It can be very powerful, which is why it is used in advertising - for example, associating kids in bright white football kits to a particular washing powder, or healthy active dogs with shiny coats to a particular brand of pet food. When we are shopping, the trigger and response system kicks in, and we buy the washing powder because we associate it with the impossibly white t-shirts, and the dog food to make sure our much loved pooch is healthy and happy.
If we are trying to help someone to trigger an emotion in situations they find difficult, then it is useful if it can be done easily and without others seeing (like a squeeze of a fingertip) or, as in the case of the yellow sunshine, it can even be invisible. If my daughter feels worried or sad, she knows the sunshine is there, just below the surface, and hopefully it will trigger a little boost of Happy.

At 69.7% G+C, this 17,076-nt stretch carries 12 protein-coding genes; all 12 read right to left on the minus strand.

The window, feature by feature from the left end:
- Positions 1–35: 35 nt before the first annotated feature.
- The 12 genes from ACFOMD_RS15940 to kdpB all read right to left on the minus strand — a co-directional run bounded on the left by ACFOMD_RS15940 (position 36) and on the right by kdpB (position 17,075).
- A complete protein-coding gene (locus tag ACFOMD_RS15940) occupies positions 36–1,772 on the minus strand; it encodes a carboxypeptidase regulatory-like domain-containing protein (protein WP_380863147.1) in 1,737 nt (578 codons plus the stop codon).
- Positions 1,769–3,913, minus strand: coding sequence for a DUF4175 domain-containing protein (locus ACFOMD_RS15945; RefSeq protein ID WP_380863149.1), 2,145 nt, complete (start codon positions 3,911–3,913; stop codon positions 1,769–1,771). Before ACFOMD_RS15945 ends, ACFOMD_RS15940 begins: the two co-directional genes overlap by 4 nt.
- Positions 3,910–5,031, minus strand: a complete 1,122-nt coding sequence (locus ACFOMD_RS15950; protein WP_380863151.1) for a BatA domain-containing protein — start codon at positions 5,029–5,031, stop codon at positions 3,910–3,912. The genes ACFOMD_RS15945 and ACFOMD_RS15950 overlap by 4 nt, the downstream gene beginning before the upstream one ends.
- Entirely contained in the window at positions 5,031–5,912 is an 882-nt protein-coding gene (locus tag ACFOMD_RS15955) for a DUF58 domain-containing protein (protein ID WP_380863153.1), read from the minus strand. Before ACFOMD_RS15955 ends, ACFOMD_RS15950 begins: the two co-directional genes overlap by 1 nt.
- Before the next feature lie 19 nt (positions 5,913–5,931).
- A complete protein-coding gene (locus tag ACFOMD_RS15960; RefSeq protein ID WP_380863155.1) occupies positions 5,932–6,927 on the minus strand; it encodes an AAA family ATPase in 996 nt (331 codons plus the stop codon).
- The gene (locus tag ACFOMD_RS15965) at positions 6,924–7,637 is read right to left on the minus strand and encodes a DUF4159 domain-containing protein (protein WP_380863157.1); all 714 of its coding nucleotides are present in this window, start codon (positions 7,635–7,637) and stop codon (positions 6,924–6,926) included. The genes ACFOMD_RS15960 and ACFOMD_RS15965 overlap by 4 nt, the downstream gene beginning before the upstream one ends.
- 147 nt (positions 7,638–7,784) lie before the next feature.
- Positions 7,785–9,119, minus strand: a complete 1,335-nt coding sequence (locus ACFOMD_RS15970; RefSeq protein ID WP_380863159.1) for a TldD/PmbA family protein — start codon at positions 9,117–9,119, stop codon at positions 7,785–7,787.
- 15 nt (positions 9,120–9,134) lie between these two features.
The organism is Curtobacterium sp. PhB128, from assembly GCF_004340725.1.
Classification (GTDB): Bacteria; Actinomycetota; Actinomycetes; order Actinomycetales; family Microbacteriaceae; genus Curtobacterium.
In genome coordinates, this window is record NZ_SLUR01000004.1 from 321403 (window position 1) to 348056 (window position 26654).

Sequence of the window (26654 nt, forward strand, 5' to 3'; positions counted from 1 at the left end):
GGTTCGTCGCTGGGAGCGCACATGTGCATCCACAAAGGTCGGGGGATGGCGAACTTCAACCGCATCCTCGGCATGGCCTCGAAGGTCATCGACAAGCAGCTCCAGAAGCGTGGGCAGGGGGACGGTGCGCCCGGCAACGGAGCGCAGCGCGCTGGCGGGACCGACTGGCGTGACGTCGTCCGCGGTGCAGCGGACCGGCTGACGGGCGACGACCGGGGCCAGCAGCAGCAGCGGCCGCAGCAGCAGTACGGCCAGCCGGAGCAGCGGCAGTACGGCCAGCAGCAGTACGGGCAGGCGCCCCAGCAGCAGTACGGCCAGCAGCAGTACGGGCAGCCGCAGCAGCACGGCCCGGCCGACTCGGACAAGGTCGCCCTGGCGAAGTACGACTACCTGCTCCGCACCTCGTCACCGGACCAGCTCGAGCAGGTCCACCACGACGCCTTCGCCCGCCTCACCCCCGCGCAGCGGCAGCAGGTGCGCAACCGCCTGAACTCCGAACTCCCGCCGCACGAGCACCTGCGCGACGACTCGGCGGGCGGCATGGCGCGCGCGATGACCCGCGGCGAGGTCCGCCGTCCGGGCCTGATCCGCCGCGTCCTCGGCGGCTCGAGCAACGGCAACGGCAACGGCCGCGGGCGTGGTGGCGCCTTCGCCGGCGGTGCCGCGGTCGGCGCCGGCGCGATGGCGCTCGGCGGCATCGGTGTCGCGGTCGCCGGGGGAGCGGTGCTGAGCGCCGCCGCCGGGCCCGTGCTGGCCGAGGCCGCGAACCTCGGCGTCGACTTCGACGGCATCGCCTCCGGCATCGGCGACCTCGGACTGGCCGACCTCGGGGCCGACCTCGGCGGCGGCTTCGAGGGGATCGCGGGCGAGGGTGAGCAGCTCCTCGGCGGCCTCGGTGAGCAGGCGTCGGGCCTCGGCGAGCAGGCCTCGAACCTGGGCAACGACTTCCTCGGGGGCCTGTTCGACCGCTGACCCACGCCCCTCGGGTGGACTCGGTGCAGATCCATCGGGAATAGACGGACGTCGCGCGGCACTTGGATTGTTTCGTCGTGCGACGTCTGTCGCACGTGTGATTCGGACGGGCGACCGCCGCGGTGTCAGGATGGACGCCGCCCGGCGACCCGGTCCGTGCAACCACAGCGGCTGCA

I wonder, with a small pang, when she will next need to think about the invisible yellow sunshine, but I feel strangely reassured it is there for her. I will try to remind her of it too when I think she needs it.
Next time you do some decorating why not sneak in a positive message that only you know is there! You never know when you might just need to look at a wall and smile!!!
And there’s something else too…
All this got me thinking…
Over the years, the things people say to us, how they make us feel, the things we tell ourselves, comments, compliments and criticisms, are all painted on our internal wall - not those that divide our kitchens and living rooms, but the ones inside our mind… layer upon layer of words and images - all invisible to others, hidden under the veneer of our outer selves.
What’s on yours?